If this sounds dire for the Central Powers, it is nonetheless still true that the Entente struggles to find a couple of combats per turn with only a small chance of an AX and sometimes a very small chance of an DX. The Entente therefore cannot put rapid and overwhelming pressure on and cripple the Germanic armies before the onset of mud in a few fortnights.

Central Powers Turn

During the initial phase of the second half of the I AUG turn, numerous replacement activities consumed accumulated resources on both sides.

Austria-Hungary rebuilt a division from cadre and replaced a fortress brigade-group.

Prussia repaired three air groups, upgraded a siege artillery regiment into a brigade, and rebuilt three divisions from cadres.

Saxony rebuilt a division from cadre.

Bavaria rebuilt two divisions from cadres.

The Netherlands replaced a cadre.

Britain rebuilt six divisions from cadres.

France rebuilt six metropolitan, two Army of Africa, and two Colonial divisions from cadre.

All twenty Prussian manpower points in Austria-Hungary transferred back to Germany, together with both Prussian units from the southwest Europe replacement pool.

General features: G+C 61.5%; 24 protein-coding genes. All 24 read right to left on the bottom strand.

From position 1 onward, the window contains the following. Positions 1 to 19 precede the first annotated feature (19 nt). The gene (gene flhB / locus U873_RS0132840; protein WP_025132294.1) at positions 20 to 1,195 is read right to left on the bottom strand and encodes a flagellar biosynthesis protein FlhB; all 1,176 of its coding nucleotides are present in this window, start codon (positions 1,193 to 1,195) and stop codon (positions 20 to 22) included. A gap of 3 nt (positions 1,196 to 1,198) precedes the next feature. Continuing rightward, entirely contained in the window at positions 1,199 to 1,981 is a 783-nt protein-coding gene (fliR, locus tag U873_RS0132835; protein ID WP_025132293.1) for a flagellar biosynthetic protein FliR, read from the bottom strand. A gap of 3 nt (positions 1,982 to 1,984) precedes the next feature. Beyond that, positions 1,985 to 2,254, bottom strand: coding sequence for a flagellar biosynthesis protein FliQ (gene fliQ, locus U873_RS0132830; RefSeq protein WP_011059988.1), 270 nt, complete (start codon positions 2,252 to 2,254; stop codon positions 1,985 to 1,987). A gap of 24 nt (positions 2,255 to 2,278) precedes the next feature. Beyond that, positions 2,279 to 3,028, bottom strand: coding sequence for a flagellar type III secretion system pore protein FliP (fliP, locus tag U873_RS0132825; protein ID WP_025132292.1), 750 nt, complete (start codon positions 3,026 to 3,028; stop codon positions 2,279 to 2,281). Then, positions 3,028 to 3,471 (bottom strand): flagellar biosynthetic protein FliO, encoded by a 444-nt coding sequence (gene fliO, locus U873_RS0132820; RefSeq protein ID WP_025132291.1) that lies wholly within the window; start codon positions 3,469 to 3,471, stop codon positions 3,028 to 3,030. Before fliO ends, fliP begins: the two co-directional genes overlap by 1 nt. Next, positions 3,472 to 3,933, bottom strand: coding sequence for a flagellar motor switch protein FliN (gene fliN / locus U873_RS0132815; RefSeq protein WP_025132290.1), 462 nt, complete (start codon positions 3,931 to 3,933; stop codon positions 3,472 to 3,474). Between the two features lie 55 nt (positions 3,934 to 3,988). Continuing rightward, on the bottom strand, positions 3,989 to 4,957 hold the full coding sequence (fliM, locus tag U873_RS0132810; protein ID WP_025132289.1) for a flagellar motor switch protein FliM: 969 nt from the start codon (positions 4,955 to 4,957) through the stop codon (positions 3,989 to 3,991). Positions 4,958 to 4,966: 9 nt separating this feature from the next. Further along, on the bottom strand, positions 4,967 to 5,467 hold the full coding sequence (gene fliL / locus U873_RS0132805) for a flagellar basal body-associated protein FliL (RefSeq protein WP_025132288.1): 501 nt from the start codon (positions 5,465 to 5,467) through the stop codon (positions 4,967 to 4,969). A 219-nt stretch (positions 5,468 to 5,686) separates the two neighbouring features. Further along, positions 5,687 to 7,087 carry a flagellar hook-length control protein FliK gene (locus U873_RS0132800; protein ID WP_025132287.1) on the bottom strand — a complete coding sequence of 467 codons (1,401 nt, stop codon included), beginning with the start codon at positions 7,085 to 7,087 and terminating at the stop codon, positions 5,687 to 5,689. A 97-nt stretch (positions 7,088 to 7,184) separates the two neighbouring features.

On the main front, German forces continued to reorganize their battered line and withdraw forces for the new Rumanian front while a few Austro-Hungarian units departed the upper Rhine valley, en route back to their homeland.

While the front in the Alps and on the Isonzo remained static, Germanic forces retreated completely out of Istria, to the Fiume – karst – karst – Trieste line. The Austrian fortress of Pola, with its resident coast defense system, remained an exception, and the shipyard continued work on naval equipment imported and exported by ship. The Austro-Hungarians garrison on Lussin Island, connected to Istria by two narrow straits and another island, held open the sea route to Pola.

On the Italian Front, the Entente failed entirely to react, while on the main front reaction simply hastened some future moves. In their one attempted attack, three French escort fighters missed entirely, two German fighters damaged one recon air group sent another scurrying, and flak dismissed the third recon group. The French looked at probable 3:2 +1 and decided not to pursue the matter. The British also aborted battle after suffering two groups of recon aircraft damaged in exchange for damaging a Dutch air group, and having the remaining recon aircraft fail to find the battlefield: 3:2 -1 or -2 is disastrously unwise.

The Zeppelin arm continued to carry Germany’s offensive burden in early August. Two groups found Naples and hit its citizens for the final terror bombing hit of August. Two groups failed to find French factories and a third found but missed Nottingham.